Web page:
PYONGYANG/SEOUL, (Joint Press Corps-Yonhap) -- South Korean women's national basketball head coach Lee Moon-kyu said Thursday he has his eye on "a few players" from North Korea, as the two sides try to figure out a way to combine their teams for this year's Asian Games.
Lee got a first-hand look at North Korean national team players on Thursday in Pyongyang, when the Koreas met for a friendly match before a sellout crowd at the 12,000-seat Ryugyong Chung Ju-yung Gymnasium. It was part of a two-day exhibition series, as agreed to by the Koreas last month.
In this Joint Press Corps photo, South Korean player Park Ji-hyun (with ball, in blue) tries to fend off North Korean defenders during a friendly basketball game against North Korea at Ryugyong Chung Ju-yung Gymnasium in Pyongyang on Wednesday. (Yonhap)
South Korea prevailed 81-74, but it was North Korean center Ro Suk-yong who led all scorers with 32 points.
The Koreas agreed last Thursday to form a unified team in women's basketball at the Aug. 18-Sept. 2 Asian Games in Jakarta and Palembang, Indonesia. But there's still much uncertainty surrounding the project, as Lee noted, because officials haven't determined how many players from each side will be competing.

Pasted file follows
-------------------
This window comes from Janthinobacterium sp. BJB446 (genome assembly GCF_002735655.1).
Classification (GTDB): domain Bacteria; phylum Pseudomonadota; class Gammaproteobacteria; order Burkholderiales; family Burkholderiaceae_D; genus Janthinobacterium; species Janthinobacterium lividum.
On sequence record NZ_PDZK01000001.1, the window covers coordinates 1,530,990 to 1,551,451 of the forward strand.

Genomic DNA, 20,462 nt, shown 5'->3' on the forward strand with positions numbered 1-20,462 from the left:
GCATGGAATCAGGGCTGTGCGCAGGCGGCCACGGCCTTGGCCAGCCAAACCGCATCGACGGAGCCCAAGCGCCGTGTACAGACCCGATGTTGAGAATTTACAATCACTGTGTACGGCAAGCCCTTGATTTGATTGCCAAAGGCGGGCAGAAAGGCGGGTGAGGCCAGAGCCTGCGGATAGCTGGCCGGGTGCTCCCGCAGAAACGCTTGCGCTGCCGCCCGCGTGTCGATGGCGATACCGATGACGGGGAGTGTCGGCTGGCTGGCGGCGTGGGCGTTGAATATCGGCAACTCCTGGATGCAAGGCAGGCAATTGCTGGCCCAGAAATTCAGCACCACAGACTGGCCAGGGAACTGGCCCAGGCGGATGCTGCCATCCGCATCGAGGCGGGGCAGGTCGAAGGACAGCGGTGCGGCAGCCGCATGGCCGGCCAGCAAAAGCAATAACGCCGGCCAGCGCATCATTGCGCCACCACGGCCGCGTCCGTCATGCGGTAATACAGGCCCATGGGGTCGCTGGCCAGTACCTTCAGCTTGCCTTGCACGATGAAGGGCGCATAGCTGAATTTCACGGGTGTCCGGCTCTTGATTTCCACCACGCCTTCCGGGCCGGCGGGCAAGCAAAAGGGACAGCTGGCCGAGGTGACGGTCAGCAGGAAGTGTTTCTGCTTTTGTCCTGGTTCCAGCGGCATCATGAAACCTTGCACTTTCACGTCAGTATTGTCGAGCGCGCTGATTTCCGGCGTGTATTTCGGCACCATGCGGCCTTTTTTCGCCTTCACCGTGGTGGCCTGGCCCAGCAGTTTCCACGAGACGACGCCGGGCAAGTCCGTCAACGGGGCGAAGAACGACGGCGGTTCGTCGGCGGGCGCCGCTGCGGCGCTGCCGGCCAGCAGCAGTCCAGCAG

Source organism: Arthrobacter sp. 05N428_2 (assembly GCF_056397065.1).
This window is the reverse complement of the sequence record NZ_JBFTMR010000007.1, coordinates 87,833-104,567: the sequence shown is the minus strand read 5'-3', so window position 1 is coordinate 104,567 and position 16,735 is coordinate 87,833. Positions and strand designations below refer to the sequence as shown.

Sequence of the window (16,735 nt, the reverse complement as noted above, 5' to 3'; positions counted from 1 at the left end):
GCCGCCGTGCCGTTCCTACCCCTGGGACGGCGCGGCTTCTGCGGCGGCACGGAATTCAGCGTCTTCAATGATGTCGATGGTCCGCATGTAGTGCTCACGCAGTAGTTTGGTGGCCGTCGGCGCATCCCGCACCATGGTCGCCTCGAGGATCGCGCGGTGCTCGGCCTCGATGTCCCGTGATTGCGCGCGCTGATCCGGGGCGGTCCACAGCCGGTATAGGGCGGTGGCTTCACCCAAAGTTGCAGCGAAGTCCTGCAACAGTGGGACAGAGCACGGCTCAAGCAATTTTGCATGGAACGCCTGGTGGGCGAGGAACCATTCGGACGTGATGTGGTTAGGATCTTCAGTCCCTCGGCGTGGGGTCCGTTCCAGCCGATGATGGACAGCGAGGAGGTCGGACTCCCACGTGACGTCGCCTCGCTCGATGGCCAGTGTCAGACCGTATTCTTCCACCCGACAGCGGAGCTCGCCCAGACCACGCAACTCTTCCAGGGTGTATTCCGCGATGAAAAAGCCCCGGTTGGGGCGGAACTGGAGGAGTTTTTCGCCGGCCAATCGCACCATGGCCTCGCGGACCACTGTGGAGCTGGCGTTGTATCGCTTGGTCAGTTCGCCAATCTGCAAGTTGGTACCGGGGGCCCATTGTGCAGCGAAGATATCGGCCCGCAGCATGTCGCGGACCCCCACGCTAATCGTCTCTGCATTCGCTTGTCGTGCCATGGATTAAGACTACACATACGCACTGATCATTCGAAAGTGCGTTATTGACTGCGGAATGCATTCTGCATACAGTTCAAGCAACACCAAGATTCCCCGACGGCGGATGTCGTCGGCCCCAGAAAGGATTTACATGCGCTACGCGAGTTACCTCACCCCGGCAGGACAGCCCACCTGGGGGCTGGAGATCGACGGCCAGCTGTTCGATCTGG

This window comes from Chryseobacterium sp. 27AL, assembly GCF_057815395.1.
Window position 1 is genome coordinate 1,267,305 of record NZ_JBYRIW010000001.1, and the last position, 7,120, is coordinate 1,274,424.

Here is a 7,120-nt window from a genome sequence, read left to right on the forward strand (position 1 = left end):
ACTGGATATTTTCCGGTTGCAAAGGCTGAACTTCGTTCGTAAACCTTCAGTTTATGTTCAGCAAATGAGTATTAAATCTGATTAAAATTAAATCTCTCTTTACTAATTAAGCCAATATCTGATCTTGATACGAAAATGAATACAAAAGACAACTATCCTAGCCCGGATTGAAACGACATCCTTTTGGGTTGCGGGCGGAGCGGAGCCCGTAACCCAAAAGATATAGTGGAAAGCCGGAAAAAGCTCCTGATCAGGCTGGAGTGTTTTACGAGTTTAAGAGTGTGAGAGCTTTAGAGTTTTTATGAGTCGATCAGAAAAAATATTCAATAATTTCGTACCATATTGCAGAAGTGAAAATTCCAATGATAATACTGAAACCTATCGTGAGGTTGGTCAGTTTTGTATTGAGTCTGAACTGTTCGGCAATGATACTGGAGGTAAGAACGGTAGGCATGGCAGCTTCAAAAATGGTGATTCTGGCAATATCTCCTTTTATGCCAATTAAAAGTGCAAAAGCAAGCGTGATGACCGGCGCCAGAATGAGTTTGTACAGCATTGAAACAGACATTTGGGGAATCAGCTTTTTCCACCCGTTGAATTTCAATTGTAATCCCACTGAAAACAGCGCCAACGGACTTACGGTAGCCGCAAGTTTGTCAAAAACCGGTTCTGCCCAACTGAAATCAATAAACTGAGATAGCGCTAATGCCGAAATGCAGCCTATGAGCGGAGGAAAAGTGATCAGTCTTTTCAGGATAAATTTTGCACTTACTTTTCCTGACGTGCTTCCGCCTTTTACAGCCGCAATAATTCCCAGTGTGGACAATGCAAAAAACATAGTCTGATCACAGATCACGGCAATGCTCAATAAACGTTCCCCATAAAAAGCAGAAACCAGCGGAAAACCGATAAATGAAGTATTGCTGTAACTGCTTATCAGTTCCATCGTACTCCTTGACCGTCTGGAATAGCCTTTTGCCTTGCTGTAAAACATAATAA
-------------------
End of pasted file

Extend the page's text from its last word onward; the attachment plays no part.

But the coach made sure he used this rare opportunity to get a closer look at North Korean players in action.
"The North Korean players competed hard. I think they could get some good results if they keep at it," Lee said. "Our players have only been together for 10 days, and so our cohesion is still lacking. Both teams battled hard in this game."
While Ro exploded for 32 points, Lee said the focus was on containing other perimeter players, guard Jang Mi-gyong and forward Ri Jong-ok. Lee also singled out those two players when evaluating North Korea.
"I think their quick shots could work well with South Korean players," Lee said. "We have to work on improving our on-court chemistry, and on shooting the ball with more confidence. We can have all the individual skills in the world, but we still have to play as a team to go up against China and Japan."
High school star Park Ji-hyun, the youngest South Korean player, said she was impressed with the talent level of North Koreans.
"Once we get together and start training, we should be a good team," said Park, who scored a dozen points. "It's an honor to play before such a huge crowd. Winning makes it that much sweeter."